Dostoyevsky wrote:
“So long as man remains free he strives for nothing so incessantly and painfully as to find someone or something to worship.”

Is this a true statement? I think it has to be. People have a craving…a longing…a lust to have something they can look to for meaning. We search for something greater than ourselves to give us purpose. I would argue that this is because God has hardwired us to search for Him. Yet too often our wires get crossed and we look for someone or something else to fill that lust.

I think that today we see this most clearly in the way that people ravenously consume endless information about celebrities. They buy magazine after magazine and faithfully watch a multitude of entertainment programs on TV. (Don’t even get me started on reality TV!)

The same example could be made of sports as well. We sacrifice time with our family to play a quick eighteen holes or to catch the game of the day. We can turn on dozens of channels to find twenty-four hour coverage of Ocho-Cinco’s latest touchdown celebration or Kobe’s weekly tantrum. We call ourselves “die-hard” fans and get emotionally disturbed after our favorite team loses.

Fine tuning our physical appearance is another way we fill this lust for worship. Hours are spent at the gym, and an inordinate amount of money is spent on the right clothes or the right procedures to help us look the right way, all in an effort to provide ourselves with meaning.

This list can go on and on. I haven’t even mentioned relationships, money, material possessions, drugs, alcohol, food, work…

Perhaps the most destructive way we try to satisfy this striving is by inundating ourselves with religion. I’m talking about the institutionalized religion that gets in the way of a real and honest relationship with God. This is destructive because we think that we’re doing the right thing by filling our time with church activities, but in all of those activities we seldom demonstrate true worship. We end up fooling ourselves and others into thinking we are “really spiritual” because it’s “God’s work”.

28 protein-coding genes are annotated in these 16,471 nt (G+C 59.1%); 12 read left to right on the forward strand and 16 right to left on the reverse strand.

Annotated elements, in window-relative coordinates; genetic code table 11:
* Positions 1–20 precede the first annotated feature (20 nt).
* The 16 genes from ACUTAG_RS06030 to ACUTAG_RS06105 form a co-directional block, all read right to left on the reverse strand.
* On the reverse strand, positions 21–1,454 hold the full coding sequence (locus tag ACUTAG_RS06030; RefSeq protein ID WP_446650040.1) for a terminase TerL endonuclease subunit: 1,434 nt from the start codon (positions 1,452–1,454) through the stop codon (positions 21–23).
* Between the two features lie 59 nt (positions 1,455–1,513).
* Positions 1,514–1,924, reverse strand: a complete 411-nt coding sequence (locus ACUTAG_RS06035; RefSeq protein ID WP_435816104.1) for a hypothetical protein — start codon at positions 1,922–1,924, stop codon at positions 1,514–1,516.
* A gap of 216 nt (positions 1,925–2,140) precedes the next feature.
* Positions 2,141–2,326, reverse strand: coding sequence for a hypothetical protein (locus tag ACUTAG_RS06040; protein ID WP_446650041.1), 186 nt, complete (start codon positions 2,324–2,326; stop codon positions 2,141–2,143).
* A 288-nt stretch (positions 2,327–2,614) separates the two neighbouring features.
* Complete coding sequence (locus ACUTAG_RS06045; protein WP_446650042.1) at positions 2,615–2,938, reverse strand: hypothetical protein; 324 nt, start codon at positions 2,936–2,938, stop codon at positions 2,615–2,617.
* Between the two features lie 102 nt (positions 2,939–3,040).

As youth workers we have a major impact on how our students fill their “incessantly and painfully” desire “to find someone or something to worship.” Perhaps the greatest influence comes from the way we model worship for them. By demonstrating the utter fruitlessness of filling out lust for worship with anything other than authentic worship of God, we teach our students more about what worship truly is than any number of messages we give. Now is a good time to reflect on the picture of worship you are presenting to the students in your ministry. Are you demonstrating authentic worship of God or worship of pop culture?

Ralph Waldo Emerson wrote at the end of a long quote about worship: “…what we are worshipping we are becoming.” What are you becoming? Are you becoming the best golfer in your town, or the community fashion expert? Not that you can’t enjoy these things, but if you are becoming anything less than Christ-like, perhaps you are filling your lust for worship with the wrong things. Worship is not about the songs we sing, it’s about the life we lead. If you aren’t leading a life that is striving to worship God, then perhaps it’s time to re-evaluate.

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